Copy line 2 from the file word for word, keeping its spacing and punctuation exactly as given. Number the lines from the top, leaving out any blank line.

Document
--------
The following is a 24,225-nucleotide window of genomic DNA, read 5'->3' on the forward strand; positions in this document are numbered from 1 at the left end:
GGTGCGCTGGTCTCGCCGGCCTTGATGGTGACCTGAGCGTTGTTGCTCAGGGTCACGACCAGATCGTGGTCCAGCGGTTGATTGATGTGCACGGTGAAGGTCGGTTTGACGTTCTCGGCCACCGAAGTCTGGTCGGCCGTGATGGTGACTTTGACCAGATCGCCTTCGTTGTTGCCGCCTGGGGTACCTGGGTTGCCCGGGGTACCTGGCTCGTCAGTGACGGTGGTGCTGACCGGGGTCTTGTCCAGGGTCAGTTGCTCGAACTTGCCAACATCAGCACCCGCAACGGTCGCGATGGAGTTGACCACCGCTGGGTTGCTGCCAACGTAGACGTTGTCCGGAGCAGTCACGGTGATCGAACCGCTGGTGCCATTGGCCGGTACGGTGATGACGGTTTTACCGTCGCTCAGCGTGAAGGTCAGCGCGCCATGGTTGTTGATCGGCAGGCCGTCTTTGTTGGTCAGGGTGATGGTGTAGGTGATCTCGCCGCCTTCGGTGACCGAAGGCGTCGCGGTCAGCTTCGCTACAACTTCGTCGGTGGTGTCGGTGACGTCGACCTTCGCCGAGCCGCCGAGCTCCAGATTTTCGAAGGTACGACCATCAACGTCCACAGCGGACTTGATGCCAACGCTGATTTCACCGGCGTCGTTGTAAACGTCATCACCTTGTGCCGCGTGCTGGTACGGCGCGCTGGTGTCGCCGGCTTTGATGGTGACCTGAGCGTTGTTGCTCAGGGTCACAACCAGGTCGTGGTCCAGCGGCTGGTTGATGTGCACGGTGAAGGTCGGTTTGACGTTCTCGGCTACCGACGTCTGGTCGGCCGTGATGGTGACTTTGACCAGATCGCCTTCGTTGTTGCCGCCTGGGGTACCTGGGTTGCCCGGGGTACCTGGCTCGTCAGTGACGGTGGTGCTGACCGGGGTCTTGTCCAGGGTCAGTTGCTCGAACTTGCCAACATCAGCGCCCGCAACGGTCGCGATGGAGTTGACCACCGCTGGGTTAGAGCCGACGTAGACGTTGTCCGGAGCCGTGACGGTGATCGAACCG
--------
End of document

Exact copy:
GGTGCGCTGGTCTCGCCGGCCTTGATGGTGACCTGAGCGTTGTTGCTCAGGGTCACGACCAGATCGTGGTCCAGCGGTTGATTGATGTGCACGGTGAAGGTCGGTTTGACGTTCTCGGCCACCGAAGTCTGGTCGGCCGTGATGGTGACTTTGACCAGATCGCCTTCGTTGTTGCCGCCTGGGGTACCTGGGTTGCCCGGGGTACCTGGCTCGTCAGTGACGGTGGTGCTGACCGGGGTCTTGTCCAGGGTCAGTTGCTCGAACTTGCCAACATCAGCACCCGCAACGGTCGCGATGGAGTTGACCACCGCTGGGTTGCTGCCAACGTAGACGTTGTCCGGAGCAGTCACGGTGATCGAACCGCTGGTGCCATTGGCCGGTACGGTGATGACGGTTTTACCGTCGCTCAGCGTGAAGGTCAGCGCGCCATGGTTGTTGATCGGCAGGCCGTCTTTGTTGGTCAGGGTGATGGTGTAGGTGATCTCGCCGCCTTCGGTGACCGAAGGCGTCGCGGTCAGCTTCGCTACAACTTCGTCGGTGGTGTCGGTGACGTCGACCTTCGCCGAGCCGCCGAGCTCCAGATTTTCGAAGGTACGACCATCAACGTCCACAGCGGACTTGATGCCAACGCTGATTTCACCGGCGTCGTTGTAAACGTCATCACCTTGTGCCGCGTGCTGGTACGGCGCGCTGGTGTCGCCGGCTTTGATGGTGACCTGAGCGTTGTTGCTCAGGGTCACAACCAGGTCGTGGTCCAGCGGCTGGTTGATGTGCACGGTGAAGGTCGGTTTGACGTTCTCGGCTACCGACGTCTGGTCGGCCGTGATGGTGACTTTGACCAGATCGCCTTCGTTGTTGCCGCCTGGGGTACCTGGGTTGCCCGGGGTACCTGGCTCGTCAGTGACGGTGGTGCTGACCGGGGTCTTGTCCAGGGTCAGTTGCTCGAACTTGCCAACATCAGCGCCCGCAACGGTCGCGATGGAGTTGACCACCGCTGGGTTAGAGCCGACGTAGACGTTGTCCGGAGCCGTGACGGTGATCGAACCG